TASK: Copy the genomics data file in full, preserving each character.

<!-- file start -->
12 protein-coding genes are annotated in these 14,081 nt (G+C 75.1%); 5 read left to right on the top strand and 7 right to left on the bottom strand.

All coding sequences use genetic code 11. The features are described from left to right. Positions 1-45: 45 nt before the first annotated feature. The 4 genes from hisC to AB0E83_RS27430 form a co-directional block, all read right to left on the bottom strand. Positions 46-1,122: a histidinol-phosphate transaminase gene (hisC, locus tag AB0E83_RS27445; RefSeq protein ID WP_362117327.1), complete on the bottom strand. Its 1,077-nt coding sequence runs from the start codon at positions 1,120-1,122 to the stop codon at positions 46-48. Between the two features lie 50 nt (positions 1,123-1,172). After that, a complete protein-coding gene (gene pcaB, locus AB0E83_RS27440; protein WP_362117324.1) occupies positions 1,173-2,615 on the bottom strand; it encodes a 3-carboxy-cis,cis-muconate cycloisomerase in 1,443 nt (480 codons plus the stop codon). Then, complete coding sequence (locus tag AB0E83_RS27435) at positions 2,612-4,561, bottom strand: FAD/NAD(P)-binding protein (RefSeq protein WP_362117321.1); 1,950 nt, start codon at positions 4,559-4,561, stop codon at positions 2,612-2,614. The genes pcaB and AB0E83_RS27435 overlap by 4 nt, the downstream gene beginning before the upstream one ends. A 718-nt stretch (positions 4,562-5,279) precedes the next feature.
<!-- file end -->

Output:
12 protein-coding genes are annotated in these 14,081 nt (G+C 75.1%); 5 read left to right on the top strand and 7 right to left on the bottom strand.

All coding sequences use genetic code 11. The features are described from left to right. Positions 1-45: 45 nt before the first annotated feature. The 4 genes from hisC to AB0E83_RS27430 form a co-directional block, all read right to left on the bottom strand. Positions 46-1,122: a histidinol-phosphate transaminase gene (hisC, locus tag AB0E83_RS27445; RefSeq protein ID WP_362117327.1), complete on the bottom strand. Its 1,077-nt coding sequence runs from the start codon at positions 1,120-1,122 to the stop codon at positions 46-48. Between the two features lie 50 nt (positions 1,123-1,172). After that, a complete protein-coding gene (gene pcaB, locus AB0E83_RS27440; protein WP_362117324.1) occupies positions 1,173-2,615 on the bottom strand; it encodes a 3-carboxy-cis,cis-muconate cycloisomerase in 1,443 nt (480 codons plus the stop codon). Then, complete coding sequence (locus tag AB0E83_RS27435) at positions 2,612-4,561, bottom strand: FAD/NAD(P)-binding protein (RefSeq protein WP_362117321.1); 1,950 nt, start codon at positions 4,559-4,561, stop codon at positions 2,612-2,614. The genes pcaB and AB0E83_RS27435 overlap by 4 nt, the downstream gene beginning before the upstream one ends. A 718-nt stretch (positions 4,562-5,279) precedes the next feature.